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Is It Just Sexism Why Women Spend More Time Working at Home than Men?

By: Iván Carrino - Sep 7, 2017, 9:16 am
According to a Global Home Index study of 20 countries around the world, men spend 11 hours a week on household chores, while women spend 17, which is 51-percent more. (Seriesalfayomega)

EspañolFred Flintstone operates his dinosaur crane until the buzzer sounds the end of his shift. He celebrates and runs to his car, and moments later his whole family gets in with him. Wilma, his wife, is there. She does the housework, receives the famous greeting from Fred each afternoon: “Wilma, I’m home!”

It’s the intro to the famous animated series, “The Flintstones,” created in the ’60s by William Hanna and Joseph Barbera, but whose audience has spanned several generations. On “The Flintstones,” the family unit is what we could call “traditional” because the “head of the household” works outside the house to earn money while the wife is a full-time homemaker.

This situation is no longer as universal as it once was, though similar dynamics certainly persist. According to a Global Home Index study of 20 countries around the world, men spend 11 hours a week on household chores, while women spend 17, which is 51-percent more.

Looking at data from various countries shows that hours dedicated to housework range from six in Italy for men to as much as 23 in Argentina for women. In every country included in the survey, men spend fewer hours than women on household chores.

 

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Hours Dedicated to Housework: Number of Hours per Week (Red =Women; Black = Men) Source: Graph Created based on data from Global Home Index

This type of data is often described as demonstrating an unfair situation for women, representing discrimination in the labor market that forces women like Wilma to stay at home.

The Global Home Index itself, in fact, suggests that the data “has been interpreted as concrete manifestations of inequalities between (men and women),” and as a disadvantage for women trying to fulfill their professional goals. The data shows as a concrete reality that women suffer from discrimination.

The economy of a family

Except the analysis above is only one path of interpretation. A simple economic analysis could shed a different light on why women spend more time at home.

If we think of a marriage as a work team, we can see that for both of those involved it is more convenient to specialize in what each does best. Women may have a comparative advantage over men in household chores.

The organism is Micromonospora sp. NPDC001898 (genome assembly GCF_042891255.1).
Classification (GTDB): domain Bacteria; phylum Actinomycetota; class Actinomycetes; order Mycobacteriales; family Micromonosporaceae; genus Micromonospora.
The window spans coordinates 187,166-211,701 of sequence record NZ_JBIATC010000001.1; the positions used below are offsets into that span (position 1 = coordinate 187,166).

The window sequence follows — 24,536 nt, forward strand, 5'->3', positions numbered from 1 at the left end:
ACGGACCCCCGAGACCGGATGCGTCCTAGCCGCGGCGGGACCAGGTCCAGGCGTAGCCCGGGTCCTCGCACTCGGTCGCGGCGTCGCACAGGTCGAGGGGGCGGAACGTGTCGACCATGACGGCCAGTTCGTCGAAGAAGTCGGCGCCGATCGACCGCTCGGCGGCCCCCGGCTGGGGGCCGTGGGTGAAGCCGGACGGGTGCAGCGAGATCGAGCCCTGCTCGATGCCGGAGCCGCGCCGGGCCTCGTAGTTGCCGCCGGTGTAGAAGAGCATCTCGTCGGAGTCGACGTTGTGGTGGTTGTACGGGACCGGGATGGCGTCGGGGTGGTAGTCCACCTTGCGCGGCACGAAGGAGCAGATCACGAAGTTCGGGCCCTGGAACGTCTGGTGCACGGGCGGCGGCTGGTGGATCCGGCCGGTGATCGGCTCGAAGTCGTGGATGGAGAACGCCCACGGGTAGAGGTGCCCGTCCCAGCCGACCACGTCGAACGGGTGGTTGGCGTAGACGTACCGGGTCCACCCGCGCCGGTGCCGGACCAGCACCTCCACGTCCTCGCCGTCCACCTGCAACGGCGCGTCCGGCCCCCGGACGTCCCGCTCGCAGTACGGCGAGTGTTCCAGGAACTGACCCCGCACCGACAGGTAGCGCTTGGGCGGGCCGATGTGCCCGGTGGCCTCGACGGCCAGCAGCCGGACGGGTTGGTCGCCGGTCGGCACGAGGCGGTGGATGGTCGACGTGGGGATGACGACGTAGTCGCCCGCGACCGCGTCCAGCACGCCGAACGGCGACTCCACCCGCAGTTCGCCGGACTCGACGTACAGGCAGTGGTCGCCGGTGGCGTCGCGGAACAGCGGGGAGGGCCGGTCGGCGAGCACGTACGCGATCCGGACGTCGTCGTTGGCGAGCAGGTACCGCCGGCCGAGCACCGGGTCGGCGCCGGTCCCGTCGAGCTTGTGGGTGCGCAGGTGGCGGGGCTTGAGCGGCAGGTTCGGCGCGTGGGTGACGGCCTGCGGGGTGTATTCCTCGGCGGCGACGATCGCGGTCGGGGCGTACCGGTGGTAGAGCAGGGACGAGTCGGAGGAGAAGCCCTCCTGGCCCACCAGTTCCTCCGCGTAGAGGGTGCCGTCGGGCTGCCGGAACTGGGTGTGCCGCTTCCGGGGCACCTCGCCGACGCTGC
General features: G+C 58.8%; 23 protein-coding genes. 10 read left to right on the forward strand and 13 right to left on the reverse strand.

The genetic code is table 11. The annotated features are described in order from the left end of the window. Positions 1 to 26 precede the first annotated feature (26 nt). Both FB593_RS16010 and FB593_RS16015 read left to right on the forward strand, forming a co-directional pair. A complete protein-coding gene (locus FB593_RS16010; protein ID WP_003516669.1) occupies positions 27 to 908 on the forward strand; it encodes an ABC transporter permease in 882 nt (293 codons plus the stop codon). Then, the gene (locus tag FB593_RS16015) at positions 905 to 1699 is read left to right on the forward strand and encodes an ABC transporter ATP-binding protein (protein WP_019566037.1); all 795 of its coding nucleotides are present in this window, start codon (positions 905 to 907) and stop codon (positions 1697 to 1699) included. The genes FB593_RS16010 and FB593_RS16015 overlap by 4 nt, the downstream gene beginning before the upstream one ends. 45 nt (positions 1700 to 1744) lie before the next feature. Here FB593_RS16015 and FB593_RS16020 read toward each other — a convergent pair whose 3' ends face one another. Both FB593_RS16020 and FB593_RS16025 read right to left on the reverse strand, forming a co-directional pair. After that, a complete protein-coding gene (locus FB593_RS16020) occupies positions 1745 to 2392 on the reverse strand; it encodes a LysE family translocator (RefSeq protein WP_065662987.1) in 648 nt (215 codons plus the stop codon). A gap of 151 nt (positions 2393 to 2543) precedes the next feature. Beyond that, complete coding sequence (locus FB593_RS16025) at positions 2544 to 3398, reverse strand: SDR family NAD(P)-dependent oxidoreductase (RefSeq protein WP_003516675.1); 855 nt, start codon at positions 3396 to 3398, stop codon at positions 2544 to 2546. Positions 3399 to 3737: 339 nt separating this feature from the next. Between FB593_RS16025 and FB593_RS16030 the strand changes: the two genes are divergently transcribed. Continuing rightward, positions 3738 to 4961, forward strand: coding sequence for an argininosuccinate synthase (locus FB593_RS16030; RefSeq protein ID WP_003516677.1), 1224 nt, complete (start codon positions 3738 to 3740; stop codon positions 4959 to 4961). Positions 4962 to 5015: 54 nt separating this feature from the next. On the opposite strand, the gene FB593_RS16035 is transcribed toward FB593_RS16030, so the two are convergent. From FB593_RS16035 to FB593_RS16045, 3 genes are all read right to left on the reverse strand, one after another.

Benefits to working at home Benefits to working outside of the home
Men 5 10
Women 10 10

The above table shows the benefit that both men and women can bring to the “family team” by specializing in tasks inside and outside the home. Given this example, if the woman devotes all her time to the household, while the man devotes the same effort to working outside the home, then the combined benefit amounts to 20 points.

If they reverse these roles, then the man would contribute five points, while the woman would contribute 10, resulting in a lower overall score of 15 points.

Note that in this case, both are equally efficient working outside the home. That is, we assume that the salary paid is identical. However, women have a considerable advantage in domestic work.

It would be an economically sound and rational decision for women to devote more hours in the house than men. That is to say, we aren’t facing a problem of discrimination, but rather one of efficient economics.

Capitalism frees women

The above table is is a simple demonstration of David Ricardo’s analysis, but on a family level. However, the concrete realities change with time and even more, as the market economy progresses.

In his work, “Capitalism and the Family,” Steven Horwitz explains in detail how technological advances have created countless devices that save hours of time in domestic production, while economic growth has raised the demand for labor, adding increasingly more women to the labor market.

The economist Mercedes D’Alessandro addresses the situation in her book “Feminist Economics,” arguing that “in the 1960s only two out of 10 women worked outside the home” but that “today there are almost seven out of 10.” Today, there are more women working and competing side by side with men than ever before.

It’s likely that in many families, the graph above will change if the trend continues, and the comparative advantage of women in the household will no longer be so great.

Economics is an open and constantly changing process, the result of millions of individual decisions. Thus, it is very difficult to comprise static and universal data on hours worked in the home. These points need to be clarified, as the decisions that are made to solve alleged injustices can become worse remedies than the sickness itself.

Iván Carrino Iván Carrino

Iván Carrino holds a Master's Degree in Economics and a Bachelor's Degree in Business Administration. An economics professor at Belgrano University and at ESEADE in Buenos Aires, he also works as a consultant at Inversor Global. Follow him: @ivancarrino.